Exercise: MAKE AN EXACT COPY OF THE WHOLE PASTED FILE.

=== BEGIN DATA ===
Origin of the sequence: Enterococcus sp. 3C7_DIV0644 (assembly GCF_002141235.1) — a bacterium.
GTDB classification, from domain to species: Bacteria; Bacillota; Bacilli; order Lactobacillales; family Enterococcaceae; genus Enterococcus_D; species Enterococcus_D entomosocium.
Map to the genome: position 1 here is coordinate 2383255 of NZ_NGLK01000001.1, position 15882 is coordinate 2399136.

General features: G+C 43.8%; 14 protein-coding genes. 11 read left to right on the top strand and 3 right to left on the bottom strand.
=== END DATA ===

Origin of the sequence: Enterococcus sp. 3C7_DIV0644 (assembly GCF_002141235.1) — a bacterium.
GTDB classification, from domain to species: Bacteria; Bacillota; Bacilli; order Lactobacillales; family Enterococcaceae; genus Enterococcus_D; species Enterococcus_D entomosocium.
Map to the genome: position 1 here is coordinate 2383255 of NZ_NGLK01000001.1, position 15882 is coordinate 2399136.

General features: G+C 43.8%; 14 protein-coding genes. 11 read left to right on the top strand and 3 right to left on the bottom strand.